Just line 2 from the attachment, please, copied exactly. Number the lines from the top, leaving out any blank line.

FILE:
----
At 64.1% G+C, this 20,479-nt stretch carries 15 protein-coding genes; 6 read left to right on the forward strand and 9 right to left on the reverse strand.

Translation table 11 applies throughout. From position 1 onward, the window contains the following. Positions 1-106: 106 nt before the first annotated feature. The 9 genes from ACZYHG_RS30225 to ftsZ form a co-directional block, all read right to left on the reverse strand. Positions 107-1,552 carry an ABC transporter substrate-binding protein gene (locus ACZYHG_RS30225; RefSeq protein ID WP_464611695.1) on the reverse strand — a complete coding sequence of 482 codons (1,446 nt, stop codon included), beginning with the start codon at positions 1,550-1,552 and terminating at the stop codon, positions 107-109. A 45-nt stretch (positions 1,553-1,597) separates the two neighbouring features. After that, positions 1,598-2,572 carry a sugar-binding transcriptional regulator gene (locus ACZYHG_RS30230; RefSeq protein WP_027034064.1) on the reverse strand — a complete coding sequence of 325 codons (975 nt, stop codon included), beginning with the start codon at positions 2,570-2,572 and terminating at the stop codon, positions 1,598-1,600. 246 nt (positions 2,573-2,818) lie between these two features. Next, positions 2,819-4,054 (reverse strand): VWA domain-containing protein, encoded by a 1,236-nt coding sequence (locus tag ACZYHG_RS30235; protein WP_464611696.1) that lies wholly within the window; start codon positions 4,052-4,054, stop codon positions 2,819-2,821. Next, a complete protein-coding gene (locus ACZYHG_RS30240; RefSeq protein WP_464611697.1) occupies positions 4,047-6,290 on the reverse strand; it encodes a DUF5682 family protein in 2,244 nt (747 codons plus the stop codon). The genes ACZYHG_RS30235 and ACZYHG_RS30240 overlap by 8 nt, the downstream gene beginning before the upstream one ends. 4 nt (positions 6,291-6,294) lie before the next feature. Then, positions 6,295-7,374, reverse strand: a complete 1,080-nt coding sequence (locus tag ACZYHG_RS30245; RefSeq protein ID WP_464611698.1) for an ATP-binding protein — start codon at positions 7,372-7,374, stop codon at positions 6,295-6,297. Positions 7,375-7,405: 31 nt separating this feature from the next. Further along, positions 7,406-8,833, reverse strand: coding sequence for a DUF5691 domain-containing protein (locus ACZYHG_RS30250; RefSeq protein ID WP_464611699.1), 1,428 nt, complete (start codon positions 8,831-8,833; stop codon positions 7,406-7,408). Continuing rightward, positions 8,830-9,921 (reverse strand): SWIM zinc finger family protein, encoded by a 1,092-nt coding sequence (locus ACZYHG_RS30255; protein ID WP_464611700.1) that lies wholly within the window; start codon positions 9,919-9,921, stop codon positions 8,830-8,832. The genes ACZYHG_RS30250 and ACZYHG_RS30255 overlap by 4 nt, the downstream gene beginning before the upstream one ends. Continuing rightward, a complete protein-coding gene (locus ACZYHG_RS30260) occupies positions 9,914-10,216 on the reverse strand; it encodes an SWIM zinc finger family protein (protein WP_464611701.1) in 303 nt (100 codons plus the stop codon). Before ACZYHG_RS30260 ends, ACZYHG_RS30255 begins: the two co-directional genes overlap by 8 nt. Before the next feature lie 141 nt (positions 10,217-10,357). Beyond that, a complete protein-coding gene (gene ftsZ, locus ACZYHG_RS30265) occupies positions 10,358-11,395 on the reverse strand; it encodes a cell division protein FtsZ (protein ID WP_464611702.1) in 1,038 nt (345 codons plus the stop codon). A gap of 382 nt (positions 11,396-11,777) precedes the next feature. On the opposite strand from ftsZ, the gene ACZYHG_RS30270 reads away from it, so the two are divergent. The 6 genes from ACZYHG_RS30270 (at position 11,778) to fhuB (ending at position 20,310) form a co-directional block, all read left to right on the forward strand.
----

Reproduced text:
Translation table 11 applies throughout. From position 1 onward, the window contains the following. Positions 1-106: 106 nt before the first annotated feature. The 9 genes from ACZYHG_RS30225 to ftsZ form a co-directional block, all read right to left on the reverse strand. Positions 107-1,552 carry an ABC transporter substrate-binding protein gene (locus ACZYHG_RS30225; RefSeq protein ID WP_464611695.1) on the reverse strand — a complete coding sequence of 482 codons (1,446 nt, stop codon included), beginning with the start codon at positions 1,550-1,552 and terminating at the stop codon, positions 107-109. A 45-nt stretch (positions 1,553-1,597) separates the two neighbouring features. After that, positions 1,598-2,572 carry a sugar-binding transcriptional regulator gene (locus ACZYHG_RS30230; RefSeq protein WP_027034064.1) on the reverse strand — a complete coding sequence of 325 codons (975 nt, stop codon included), beginning with the start codon at positions 2,570-2,572 and terminating at the stop codon, positions 1,598-1,600. 246 nt (positions 2,573-2,818) lie between these two features. Next, positions 2,819-4,054 (reverse strand): VWA domain-containing protein, encoded by a 1,236-nt coding sequence (locus tag ACZYHG_RS30235; protein WP_464611696.1) that lies wholly within the window; start codon positions 4,052-4,054, stop codon positions 2,819-2,821. Next, a complete protein-coding gene (locus ACZYHG_RS30240; RefSeq protein WP_464611697.1) occupies positions 4,047-6,290 on the reverse strand; it encodes a DUF5682 family protein in 2,244 nt (747 codons plus the stop codon). The genes ACZYHG_RS30235 and ACZYHG_RS30240 overlap by 8 nt, the downstream gene beginning before the upstream one ends. 4 nt (positions 6,291-6,294) lie before the next feature. Then, positions 6,295-7,374, reverse strand: a complete 1,080-nt coding sequence (locus tag ACZYHG_RS30245; RefSeq protein ID WP_464611698.1) for an ATP-binding protein — start codon at positions 7,372-7,374, stop codon at positions 6,295-6,297. Positions 7,375-7,405: 31 nt separating this feature from the next. Further along, positions 7,406-8,833, reverse strand: coding sequence for a DUF5691 domain-containing protein (locus ACZYHG_RS30250; RefSeq protein ID WP_464611699.1), 1,428 nt, complete (start codon positions 8,831-8,833; stop codon positions 7,406-7,408). Continuing rightward, positions 8,830-9,921 (reverse strand): SWIM zinc finger family protein, encoded by a 1,092-nt coding sequence (locus ACZYHG_RS30255; protein ID WP_464611700.1) that lies wholly within the window; start codon positions 9,919-9,921, stop codon positions 8,830-8,832. The genes ACZYHG_RS30250 and ACZYHG_RS30255 overlap by 4 nt, the downstream gene beginning before the upstream one ends. Continuing rightward, a complete protein-coding gene (locus ACZYHG_RS30260) occupies positions 9,914-10,216 on the reverse strand; it encodes an SWIM zinc finger family protein (protein WP_464611701.1) in 303 nt (100 codons plus the stop codon). Before ACZYHG_RS30260 ends, ACZYHG_RS30255 begins: the two co-directional genes overlap by 8 nt. Before the next feature lie 141 nt (positions 10,217-10,357). Beyond that, a complete protein-coding gene (gene ftsZ, locus ACZYHG_RS30265) occupies positions 10,358-11,395 on the reverse strand; it encodes a cell division protein FtsZ (protein ID WP_464611702.1) in 1,038 nt (345 codons plus the stop codon). A gap of 382 nt (positions 11,396-11,777) precedes the next feature. On the opposite strand from ftsZ, the gene ACZYHG_RS30270 reads away from it, so the two are divergent. The 6 genes from ACZYHG_RS30270 (at position 11,778) to fhuB (ending at position 20,310) form a co-directional block, all read left to right on the forward strand.